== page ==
She took 1930s New York by storm, working her way up writing copy for R.H. Macy’s to become the highest paid advertising woman in the country. It was a job that, she says, “in some ways saved my life, and in other ways ruined it.”
Now it’s the last night of 1984 and Lillian, 85 years old but just as sharp and savvy as ever, is on her way to a party. It’s chilly enough out for her mink coat and Manhattan is grittier now–her son keeps warning her about a subway vigilante on the prowl–but the quick-tongued poetess has never been one to scare easily. On a walk that takes her over 10 miles around the city, she meets bartenders, bodega clerks, security guards, criminals, children, parents, and parents-to-be, while reviewing a life of excitement and adversity, passion and heartbreak, illuminating all the ways New York has changed–and has not.
Lillian Boxfish is the character I’d like to be when I reach 85 (or even now if I’m honest). She’s smart, sassy, charismatic and she approaches life with a bravura that masks her shortcomings and insecurities. However the Lillian we meet in 1984 hasn’t always been that way, and during the course of New Years Eve 1984, we get to know all as Lillian looks back over her previous ‘incarnations’ from distinguished advertising copywriter, poetess, wife, and mother to aged divorcee.
The catalyst for her nocturnal wandering is a phone call from her son letting her know that his stepmother has just died – the stepmother that ‘stole’ Max, the love of Lillian’s life. Or to be more precise, the absent-minded consumption of a packet of Oreo’s during the call, that meant she was unable to eat her pre-booked dinner at her favourite Italian restaurant. What started as a walk from her original dinner reservation to regain her appetite, turned into a trip down memory lane, with detours and diversions to meaningful locations. From her first ‘home’ at the Christian Women’s Hotel in Midtown down to Delmonico’s near Wall Street. This latter was not just a legendary steakhouse, but the scene of her last lunch with Max, following their divorce. Finally she decides to take up a previously issued offer of a party to round off the evening – a party at which she’d have done well to heed the hostesses warnings – I’ll say no more!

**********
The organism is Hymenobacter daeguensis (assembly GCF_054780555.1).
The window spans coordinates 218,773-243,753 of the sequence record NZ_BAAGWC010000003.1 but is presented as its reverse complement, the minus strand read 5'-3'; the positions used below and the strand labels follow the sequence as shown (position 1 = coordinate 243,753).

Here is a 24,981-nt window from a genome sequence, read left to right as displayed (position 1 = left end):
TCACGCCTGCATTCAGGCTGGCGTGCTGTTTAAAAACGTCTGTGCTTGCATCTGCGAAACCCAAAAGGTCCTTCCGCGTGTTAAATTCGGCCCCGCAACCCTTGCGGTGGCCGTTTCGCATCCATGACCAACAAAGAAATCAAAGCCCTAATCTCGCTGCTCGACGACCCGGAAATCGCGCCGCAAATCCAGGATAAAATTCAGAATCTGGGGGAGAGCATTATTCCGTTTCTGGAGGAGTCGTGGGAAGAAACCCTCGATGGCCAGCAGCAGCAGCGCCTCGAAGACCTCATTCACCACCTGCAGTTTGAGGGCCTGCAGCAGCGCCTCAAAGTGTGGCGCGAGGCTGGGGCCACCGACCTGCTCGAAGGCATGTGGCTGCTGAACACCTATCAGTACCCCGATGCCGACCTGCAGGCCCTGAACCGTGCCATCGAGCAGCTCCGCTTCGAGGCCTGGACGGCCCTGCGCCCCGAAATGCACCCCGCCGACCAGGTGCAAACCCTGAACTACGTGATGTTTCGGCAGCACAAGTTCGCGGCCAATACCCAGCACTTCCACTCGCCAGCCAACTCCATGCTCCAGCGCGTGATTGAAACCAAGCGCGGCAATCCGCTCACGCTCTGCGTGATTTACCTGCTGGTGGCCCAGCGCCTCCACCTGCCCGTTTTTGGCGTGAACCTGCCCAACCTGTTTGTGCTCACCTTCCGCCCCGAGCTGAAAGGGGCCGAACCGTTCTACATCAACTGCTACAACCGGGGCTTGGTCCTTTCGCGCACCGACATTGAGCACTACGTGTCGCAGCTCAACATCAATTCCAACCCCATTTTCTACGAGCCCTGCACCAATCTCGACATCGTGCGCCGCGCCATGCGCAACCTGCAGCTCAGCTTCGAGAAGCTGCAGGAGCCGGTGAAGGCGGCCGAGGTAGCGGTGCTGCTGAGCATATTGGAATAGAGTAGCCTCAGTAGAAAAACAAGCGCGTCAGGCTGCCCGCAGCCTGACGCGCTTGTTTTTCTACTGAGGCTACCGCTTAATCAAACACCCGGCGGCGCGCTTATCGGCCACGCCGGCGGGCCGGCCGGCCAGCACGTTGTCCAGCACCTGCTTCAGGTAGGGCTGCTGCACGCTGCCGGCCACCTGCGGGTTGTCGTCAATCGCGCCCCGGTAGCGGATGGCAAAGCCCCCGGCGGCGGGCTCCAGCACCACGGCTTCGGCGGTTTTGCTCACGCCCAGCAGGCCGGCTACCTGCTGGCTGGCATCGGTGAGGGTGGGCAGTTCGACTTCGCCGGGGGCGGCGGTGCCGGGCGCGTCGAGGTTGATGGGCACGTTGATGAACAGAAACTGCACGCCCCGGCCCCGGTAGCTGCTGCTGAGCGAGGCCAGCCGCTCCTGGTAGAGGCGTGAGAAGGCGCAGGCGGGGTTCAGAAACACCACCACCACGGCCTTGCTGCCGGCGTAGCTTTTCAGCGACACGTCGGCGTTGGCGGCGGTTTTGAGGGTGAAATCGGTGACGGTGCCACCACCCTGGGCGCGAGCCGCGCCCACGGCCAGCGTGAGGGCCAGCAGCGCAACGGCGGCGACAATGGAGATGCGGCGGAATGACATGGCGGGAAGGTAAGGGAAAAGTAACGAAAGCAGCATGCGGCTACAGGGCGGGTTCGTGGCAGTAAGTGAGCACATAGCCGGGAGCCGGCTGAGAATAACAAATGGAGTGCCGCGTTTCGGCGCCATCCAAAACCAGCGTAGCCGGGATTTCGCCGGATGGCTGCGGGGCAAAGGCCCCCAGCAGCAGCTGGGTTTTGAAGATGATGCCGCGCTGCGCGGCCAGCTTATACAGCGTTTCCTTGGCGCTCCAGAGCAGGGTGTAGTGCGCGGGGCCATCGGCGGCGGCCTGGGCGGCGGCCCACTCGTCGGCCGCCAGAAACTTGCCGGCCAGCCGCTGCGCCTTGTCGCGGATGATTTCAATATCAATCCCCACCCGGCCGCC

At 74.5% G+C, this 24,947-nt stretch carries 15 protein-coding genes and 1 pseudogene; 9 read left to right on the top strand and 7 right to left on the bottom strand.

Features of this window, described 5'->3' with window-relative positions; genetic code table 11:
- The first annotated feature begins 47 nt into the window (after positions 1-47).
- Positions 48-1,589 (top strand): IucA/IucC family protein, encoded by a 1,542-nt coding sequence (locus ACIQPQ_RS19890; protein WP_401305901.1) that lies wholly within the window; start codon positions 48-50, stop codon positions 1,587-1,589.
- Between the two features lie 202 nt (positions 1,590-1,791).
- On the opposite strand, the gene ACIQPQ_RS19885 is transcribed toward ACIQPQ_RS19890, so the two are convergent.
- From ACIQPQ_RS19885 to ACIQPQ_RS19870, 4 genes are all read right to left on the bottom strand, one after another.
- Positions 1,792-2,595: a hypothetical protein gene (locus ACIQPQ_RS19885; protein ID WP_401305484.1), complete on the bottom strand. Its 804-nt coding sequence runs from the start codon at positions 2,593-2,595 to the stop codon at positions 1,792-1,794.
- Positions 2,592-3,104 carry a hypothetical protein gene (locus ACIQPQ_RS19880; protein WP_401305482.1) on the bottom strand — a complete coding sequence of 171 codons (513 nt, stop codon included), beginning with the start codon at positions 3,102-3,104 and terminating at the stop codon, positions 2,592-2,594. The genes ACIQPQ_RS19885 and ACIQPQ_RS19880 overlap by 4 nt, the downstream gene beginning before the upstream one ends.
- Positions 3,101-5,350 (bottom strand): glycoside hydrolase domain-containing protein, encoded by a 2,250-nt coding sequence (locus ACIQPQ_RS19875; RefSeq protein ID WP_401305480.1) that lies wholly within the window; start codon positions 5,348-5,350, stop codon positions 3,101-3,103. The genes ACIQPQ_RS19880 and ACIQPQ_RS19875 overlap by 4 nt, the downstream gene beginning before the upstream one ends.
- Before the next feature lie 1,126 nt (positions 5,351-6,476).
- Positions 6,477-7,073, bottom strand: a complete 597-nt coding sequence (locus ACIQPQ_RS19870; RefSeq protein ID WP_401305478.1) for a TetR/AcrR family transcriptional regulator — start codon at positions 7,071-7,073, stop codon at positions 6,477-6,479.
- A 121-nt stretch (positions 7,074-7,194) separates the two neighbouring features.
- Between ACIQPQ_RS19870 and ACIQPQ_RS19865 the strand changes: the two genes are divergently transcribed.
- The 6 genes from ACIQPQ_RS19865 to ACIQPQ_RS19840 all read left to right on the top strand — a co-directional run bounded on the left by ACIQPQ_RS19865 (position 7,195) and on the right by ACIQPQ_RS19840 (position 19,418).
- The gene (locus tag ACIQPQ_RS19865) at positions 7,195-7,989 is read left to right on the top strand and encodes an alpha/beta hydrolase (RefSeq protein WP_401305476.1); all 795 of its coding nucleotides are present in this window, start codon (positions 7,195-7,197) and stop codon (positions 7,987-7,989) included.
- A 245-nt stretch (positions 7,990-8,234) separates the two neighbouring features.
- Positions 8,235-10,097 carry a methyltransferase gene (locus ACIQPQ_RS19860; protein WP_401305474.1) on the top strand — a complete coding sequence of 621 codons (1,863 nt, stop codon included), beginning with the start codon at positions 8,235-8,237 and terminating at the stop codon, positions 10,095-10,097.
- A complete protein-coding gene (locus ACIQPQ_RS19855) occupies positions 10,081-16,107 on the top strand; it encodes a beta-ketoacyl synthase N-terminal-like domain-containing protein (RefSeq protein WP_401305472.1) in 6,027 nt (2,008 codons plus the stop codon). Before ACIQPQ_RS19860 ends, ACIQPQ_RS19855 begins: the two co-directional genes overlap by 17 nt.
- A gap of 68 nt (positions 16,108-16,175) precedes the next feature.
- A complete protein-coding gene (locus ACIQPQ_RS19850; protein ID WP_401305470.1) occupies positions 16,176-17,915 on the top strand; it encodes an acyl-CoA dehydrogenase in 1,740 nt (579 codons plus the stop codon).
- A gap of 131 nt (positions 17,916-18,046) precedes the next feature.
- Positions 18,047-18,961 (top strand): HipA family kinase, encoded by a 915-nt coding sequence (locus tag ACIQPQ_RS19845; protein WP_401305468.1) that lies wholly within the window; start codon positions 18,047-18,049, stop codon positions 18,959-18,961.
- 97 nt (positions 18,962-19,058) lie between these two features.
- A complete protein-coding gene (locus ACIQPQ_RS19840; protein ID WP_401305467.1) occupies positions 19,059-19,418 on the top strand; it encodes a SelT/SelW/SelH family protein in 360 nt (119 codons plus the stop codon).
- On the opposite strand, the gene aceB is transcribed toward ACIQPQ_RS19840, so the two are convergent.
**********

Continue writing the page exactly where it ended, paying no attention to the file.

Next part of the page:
The story which is narrated by Lillian, is a warts and all look back at her life. It’s not a sugar-coated reminiscing about all the good times, but a realistic look at how her life played out. While she may have been the ‘highest paid advertising woman in the country’ she still had to clear her desk and leave her position once she got pregnant. Her life took a downturn as she moved from celebrated career girl and poet to an everyday wife and mother. It was a change that as Lillian finally reveals had dramatic consequences for the way her life played out. Likewise, the people who Lillian meets while on her ramble have their own stories to tell and they offer an insight into mid 1980’s New York society.
For me, the book wasn’t just about Lillian it was also a celebration of New York or to be more precise, Manhattan. It was a walking tour of its parks, gardens, squares, districts and iconic buildings. It told the story of its development over the course of the 20th century from the Jazz Age in the 20’s; the Prohibition of 30’s; through to the urban renewal and increasing Asian immigration of the 60’s. By 1984 Lillian’s Manhattan was seeing the growing social disorder and crime rates of the 1970’s being answered by a vigilante fight back. Through the re-telling of her life, Lillian also offered fascinating insights into the prevailing social and moral mores.
Lillian was an amazing character, and I was certainly enchanted by her older self. It wasn’t until I’d finished reading I discovered she was based on a real life counterpart. Lillian Boxfish is the fictional embodiment of Margaret Fishback the real life poet and advertising copywriter for Macy’s and other major clients.
I received an ecopy from NetGalley to enable this review.